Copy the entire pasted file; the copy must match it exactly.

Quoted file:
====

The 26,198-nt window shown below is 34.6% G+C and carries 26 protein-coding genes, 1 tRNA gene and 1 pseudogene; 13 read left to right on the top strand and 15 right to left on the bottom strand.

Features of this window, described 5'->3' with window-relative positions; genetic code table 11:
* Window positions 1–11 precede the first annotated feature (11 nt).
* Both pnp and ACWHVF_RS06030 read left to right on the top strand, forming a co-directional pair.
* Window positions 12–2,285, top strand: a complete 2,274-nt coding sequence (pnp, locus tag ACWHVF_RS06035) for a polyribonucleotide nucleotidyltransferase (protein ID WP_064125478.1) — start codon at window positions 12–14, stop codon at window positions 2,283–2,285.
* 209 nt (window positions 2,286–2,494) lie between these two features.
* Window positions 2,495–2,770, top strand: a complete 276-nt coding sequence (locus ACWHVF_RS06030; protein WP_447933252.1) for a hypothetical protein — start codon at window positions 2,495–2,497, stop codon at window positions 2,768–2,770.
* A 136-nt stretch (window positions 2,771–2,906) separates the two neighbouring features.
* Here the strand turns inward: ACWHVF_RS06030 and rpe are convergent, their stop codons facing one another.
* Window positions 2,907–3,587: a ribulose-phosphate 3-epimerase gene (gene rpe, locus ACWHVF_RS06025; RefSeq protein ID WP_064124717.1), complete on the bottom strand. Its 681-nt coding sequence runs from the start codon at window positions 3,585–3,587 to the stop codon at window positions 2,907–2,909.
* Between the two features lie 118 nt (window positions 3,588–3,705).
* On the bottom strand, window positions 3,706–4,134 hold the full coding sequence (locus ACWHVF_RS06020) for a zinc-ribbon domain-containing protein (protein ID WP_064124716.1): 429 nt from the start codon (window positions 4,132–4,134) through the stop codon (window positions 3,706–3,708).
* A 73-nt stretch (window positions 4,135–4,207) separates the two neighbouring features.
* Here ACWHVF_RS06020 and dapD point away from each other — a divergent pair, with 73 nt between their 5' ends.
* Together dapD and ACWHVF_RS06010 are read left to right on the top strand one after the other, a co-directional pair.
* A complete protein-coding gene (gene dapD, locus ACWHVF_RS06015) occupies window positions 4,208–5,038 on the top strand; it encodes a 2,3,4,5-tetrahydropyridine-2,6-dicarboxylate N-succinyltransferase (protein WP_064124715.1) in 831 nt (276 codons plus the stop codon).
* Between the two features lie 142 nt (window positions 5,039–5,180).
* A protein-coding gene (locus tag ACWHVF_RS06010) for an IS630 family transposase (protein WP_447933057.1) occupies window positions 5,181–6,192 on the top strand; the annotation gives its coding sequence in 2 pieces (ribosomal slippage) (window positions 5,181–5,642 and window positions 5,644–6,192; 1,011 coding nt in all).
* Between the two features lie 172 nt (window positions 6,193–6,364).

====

The 26,198-nt window shown below is 34.6% G+C and carries 26 protein-coding genes, 1 tRNA gene and 1 pseudogene; 13 read left to right on the top strand and 15 right to left on the bottom strand.

Features of this window, described 5'->3' with window-relative positions; genetic code table 11:
* Window positions 1–11 precede the first annotated feature (11 nt).
* Both pnp and ACWHVF_RS06030 read left to right on the top strand, forming a co-directional pair.
* Window positions 12–2,285, top strand: a complete 2,274-nt coding sequence (pnp, locus tag ACWHVF_RS06035) for a polyribonucleotide nucleotidyltransferase (protein ID WP_064125478.1) — start codon at window positions 12–14, stop codon at window positions 2,283–2,285.
* 209 nt (window positions 2,286–2,494) lie between these two features.
* Window positions 2,495–2,770, top strand: a complete 276-nt coding sequence (locus ACWHVF_RS06030; protein WP_447933252.1) for a hypothetical protein — start codon at window positions 2,495–2,497, stop codon at window positions 2,768–2,770.
* A 136-nt stretch (window positions 2,771–2,906) separates the two neighbouring features.
* Here the strand turns inward: ACWHVF_RS06030 and rpe are convergent, their stop codons facing one another.
* Window positions 2,907–3,587: a ribulose-phosphate 3-epimerase gene (gene rpe, locus ACWHVF_RS06025; RefSeq protein ID WP_064124717.1), complete on the bottom strand. Its 681-nt coding sequence runs from the start codon at window positions 3,585–3,587 to the stop codon at window positions 2,907–2,909.
* Between the two features lie 118 nt (window positions 3,588–3,705).
* On the bottom strand, window positions 3,706–4,134 hold the full coding sequence (locus ACWHVF_RS06020) for a zinc-ribbon domain-containing protein (protein ID WP_064124716.1): 429 nt from the start codon (window positions 4,132–4,134) through the stop codon (window positions 3,706–3,708).
* A 73-nt stretch (window positions 4,135–4,207) separates the two neighbouring features.
* Here ACWHVF_RS06020 and dapD point away from each other — a divergent pair, with 73 nt between their 5' ends.
* Together dapD and ACWHVF_RS06010 are read left to right on the top strand one after the other, a co-directional pair.
* A complete protein-coding gene (gene dapD, locus ACWHVF_RS06015) occupies window positions 4,208–5,038 on the top strand; it encodes a 2,3,4,5-tetrahydropyridine-2,6-dicarboxylate N-succinyltransferase (protein WP_064124715.1) in 831 nt (276 codons plus the stop codon).
* Between the two features lie 142 nt (window positions 5,039–5,180).
* A protein-coding gene (locus tag ACWHVF_RS06010) for an IS630 family transposase (protein WP_447933057.1) occupies window positions 5,181–6,192 on the top strand; the annotation gives its coding sequence in 2 pieces (ribosomal slippage) (window positions 5,181–5,642 and window positions 5,644–6,192; 1,011 coding nt in all).
* Between the two features lie 172 nt (window positions 6,193–6,364).